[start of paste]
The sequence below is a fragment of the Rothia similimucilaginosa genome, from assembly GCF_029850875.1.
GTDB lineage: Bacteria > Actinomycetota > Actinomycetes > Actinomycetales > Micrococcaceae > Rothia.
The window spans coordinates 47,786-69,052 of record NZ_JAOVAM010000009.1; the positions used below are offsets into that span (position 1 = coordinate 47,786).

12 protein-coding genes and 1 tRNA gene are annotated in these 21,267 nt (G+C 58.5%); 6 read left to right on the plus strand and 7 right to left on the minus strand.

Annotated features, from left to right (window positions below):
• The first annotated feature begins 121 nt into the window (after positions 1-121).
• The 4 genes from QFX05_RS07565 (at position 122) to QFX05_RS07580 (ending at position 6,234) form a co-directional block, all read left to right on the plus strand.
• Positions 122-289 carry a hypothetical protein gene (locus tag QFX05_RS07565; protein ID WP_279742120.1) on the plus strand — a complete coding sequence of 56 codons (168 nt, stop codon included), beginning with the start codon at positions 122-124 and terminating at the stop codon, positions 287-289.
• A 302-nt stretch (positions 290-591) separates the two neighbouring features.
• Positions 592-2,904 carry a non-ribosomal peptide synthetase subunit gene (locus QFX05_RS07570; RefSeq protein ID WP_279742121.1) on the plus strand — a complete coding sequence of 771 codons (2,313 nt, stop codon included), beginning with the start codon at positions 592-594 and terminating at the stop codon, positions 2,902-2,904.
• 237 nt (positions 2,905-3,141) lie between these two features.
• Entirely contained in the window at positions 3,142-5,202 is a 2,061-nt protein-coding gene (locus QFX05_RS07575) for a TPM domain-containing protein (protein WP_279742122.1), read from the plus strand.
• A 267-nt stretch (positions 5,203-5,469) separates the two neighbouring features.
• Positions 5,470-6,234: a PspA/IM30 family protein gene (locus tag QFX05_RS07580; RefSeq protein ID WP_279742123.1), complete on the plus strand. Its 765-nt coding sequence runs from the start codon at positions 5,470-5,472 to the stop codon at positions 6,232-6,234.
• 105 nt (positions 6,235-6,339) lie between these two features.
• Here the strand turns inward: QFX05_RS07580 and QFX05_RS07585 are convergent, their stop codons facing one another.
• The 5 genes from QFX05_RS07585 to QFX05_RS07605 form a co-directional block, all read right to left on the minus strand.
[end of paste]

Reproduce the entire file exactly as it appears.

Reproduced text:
The sequence below is a fragment of the Rothia similimucilaginosa genome, from assembly GCF_029850875.1.
GTDB lineage: Bacteria > Actinomycetota > Actinomycetes > Actinomycetales > Micrococcaceae > Rothia.
The window spans coordinates 47,786-69,052 of record NZ_JAOVAM010000009.1; the positions used below are offsets into that span (position 1 = coordinate 47,786).

12 protein-coding genes and 1 tRNA gene are annotated in these 21,267 nt (G+C 58.5%); 6 read left to right on the plus strand and 7 right to left on the minus strand.

Annotated features, from left to right (window positions below):
• The first annotated feature begins 121 nt into the window (after positions 1-121).
• The 4 genes from QFX05_RS07565 (at position 122) to QFX05_RS07580 (ending at position 6,234) form a co-directional block, all read left to right on the plus strand.
• Positions 122-289 carry a hypothetical protein gene (locus tag QFX05_RS07565; protein ID WP_279742120.1) on the plus strand — a complete coding sequence of 56 codons (168 nt, stop codon included), beginning with the start codon at positions 122-124 and terminating at the stop codon, positions 287-289.
• A 302-nt stretch (positions 290-591) separates the two neighbouring features.
• Positions 592-2,904 carry a non-ribosomal peptide synthetase subunit gene (locus QFX05_RS07570; RefSeq protein ID WP_279742121.1) on the plus strand — a complete coding sequence of 771 codons (2,313 nt, stop codon included), beginning with the start codon at positions 592-594 and terminating at the stop codon, positions 2,902-2,904.
• 237 nt (positions 2,905-3,141) lie between these two features.
• Entirely contained in the window at positions 3,142-5,202 is a 2,061-nt protein-coding gene (locus QFX05_RS07575) for a TPM domain-containing protein (protein WP_279742122.1), read from the plus strand.
• A 267-nt stretch (positions 5,203-5,469) separates the two neighbouring features.
• Positions 5,470-6,234: a PspA/IM30 family protein gene (locus tag QFX05_RS07580; RefSeq protein ID WP_279742123.1), complete on the plus strand. Its 765-nt coding sequence runs from the start codon at positions 5,470-5,472 to the stop codon at positions 6,232-6,234.
• 105 nt (positions 6,235-6,339) lie between these two features.
• Here the strand turns inward: QFX05_RS07580 and QFX05_RS07585 are convergent, their stop codons facing one another.
• The 5 genes from QFX05_RS07585 to QFX05_RS07605 form a co-directional block, all read right to left on the minus strand.